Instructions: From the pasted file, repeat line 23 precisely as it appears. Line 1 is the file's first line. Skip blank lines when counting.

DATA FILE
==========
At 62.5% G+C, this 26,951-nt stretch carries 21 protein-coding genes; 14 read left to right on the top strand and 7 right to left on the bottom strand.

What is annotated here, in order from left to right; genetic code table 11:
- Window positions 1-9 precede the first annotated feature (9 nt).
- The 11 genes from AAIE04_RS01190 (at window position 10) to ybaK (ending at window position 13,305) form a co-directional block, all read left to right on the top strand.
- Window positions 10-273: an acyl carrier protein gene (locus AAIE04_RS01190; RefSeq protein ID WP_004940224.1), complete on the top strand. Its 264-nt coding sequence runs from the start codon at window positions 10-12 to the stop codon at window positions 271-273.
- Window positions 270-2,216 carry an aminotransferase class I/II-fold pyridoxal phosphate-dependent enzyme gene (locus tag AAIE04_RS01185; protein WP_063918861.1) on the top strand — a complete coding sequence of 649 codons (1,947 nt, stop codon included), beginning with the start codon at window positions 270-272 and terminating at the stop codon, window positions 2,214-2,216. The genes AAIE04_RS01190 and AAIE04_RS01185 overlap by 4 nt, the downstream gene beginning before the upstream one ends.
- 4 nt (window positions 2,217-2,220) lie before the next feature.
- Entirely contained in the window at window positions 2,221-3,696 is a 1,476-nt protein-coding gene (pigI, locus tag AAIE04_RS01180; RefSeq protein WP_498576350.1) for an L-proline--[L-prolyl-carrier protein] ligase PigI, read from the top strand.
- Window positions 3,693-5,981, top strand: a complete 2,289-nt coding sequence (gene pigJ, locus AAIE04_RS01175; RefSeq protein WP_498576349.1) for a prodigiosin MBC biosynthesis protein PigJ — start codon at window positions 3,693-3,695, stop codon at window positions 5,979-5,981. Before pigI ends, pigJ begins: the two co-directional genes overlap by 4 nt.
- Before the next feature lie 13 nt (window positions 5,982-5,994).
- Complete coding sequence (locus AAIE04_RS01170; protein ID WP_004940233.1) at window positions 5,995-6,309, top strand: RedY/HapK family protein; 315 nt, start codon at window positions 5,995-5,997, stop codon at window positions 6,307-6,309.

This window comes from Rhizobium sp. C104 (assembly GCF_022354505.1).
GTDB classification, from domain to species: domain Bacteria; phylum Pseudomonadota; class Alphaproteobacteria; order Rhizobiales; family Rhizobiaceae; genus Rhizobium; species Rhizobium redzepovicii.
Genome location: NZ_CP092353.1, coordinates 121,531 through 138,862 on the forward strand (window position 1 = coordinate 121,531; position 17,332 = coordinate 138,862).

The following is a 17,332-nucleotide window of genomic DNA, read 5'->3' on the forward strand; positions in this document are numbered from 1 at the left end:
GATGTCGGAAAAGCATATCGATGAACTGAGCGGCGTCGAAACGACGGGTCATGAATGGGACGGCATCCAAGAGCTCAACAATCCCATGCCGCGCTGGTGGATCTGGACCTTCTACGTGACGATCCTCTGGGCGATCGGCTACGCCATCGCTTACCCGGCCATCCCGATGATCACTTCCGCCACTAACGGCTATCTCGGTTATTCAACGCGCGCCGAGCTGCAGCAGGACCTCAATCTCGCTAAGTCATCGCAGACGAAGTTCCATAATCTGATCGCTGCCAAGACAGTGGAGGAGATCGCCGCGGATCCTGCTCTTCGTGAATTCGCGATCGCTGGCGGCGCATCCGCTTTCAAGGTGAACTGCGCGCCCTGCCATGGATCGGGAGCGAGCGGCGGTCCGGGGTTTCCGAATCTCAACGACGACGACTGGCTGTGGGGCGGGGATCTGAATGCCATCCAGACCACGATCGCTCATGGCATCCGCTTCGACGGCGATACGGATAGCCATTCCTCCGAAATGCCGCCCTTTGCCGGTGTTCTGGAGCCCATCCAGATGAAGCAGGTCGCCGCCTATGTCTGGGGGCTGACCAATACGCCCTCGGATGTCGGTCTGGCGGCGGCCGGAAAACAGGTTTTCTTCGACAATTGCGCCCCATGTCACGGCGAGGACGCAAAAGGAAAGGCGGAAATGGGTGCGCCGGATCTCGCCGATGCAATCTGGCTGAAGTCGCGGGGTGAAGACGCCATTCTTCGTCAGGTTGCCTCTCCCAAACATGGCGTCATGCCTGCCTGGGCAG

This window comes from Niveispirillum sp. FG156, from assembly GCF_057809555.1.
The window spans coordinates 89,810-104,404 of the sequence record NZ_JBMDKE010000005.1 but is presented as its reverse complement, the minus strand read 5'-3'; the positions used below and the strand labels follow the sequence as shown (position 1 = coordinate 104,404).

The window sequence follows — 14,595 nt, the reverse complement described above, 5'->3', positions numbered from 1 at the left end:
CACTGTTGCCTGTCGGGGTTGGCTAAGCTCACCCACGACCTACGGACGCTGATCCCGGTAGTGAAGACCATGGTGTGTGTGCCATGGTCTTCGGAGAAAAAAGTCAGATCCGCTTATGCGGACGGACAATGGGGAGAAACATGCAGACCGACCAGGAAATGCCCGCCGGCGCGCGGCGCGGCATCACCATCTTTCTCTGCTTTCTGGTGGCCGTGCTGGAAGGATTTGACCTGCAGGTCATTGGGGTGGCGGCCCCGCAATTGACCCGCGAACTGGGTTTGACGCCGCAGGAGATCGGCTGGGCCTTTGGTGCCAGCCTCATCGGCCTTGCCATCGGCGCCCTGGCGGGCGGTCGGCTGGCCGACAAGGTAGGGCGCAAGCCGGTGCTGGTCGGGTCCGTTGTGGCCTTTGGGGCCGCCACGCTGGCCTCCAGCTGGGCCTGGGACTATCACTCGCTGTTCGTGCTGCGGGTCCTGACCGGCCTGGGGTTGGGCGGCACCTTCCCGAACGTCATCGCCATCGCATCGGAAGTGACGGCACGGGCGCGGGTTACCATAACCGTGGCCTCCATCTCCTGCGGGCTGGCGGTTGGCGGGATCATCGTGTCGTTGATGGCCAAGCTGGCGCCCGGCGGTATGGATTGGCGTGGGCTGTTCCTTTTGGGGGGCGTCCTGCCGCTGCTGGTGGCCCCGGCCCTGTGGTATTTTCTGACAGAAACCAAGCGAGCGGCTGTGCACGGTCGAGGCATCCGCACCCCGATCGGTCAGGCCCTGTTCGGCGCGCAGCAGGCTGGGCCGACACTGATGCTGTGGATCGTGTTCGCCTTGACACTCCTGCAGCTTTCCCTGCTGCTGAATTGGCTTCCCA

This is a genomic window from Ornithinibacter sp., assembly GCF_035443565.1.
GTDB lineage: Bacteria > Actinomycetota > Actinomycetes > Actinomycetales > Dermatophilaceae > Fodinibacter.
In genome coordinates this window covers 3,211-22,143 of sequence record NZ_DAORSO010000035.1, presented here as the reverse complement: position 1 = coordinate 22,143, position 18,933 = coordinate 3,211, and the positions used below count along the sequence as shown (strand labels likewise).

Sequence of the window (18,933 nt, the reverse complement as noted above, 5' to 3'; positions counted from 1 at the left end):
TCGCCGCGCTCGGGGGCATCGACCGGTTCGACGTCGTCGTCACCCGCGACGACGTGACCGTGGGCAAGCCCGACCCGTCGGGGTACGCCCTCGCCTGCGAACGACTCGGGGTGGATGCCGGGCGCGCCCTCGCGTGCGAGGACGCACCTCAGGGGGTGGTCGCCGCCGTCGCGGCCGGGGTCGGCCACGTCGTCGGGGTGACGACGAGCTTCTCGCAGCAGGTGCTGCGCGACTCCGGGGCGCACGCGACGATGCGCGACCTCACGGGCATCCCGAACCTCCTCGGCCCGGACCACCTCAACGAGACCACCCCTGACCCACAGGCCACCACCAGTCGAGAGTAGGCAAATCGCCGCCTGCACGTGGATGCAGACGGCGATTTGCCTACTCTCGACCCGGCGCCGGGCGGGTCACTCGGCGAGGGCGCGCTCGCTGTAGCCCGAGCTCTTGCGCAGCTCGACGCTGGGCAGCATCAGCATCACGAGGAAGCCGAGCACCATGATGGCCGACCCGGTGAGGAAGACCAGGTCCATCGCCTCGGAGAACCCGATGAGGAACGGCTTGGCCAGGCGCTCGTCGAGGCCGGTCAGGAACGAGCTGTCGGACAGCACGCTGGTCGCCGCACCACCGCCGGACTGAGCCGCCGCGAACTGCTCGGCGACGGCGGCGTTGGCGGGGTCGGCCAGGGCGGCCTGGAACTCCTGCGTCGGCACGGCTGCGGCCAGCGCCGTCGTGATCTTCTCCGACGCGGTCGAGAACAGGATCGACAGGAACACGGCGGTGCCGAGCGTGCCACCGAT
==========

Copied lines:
In genome coordinates this window covers 3,211-22,143 of sequence record NZ_DAORSO010000035.1, presented here as the reverse complement: position 1 = coordinate 22,143, position 18,933 = coordinate 3,211, and the positions used below count along the sequence as shown (strand labels likewise).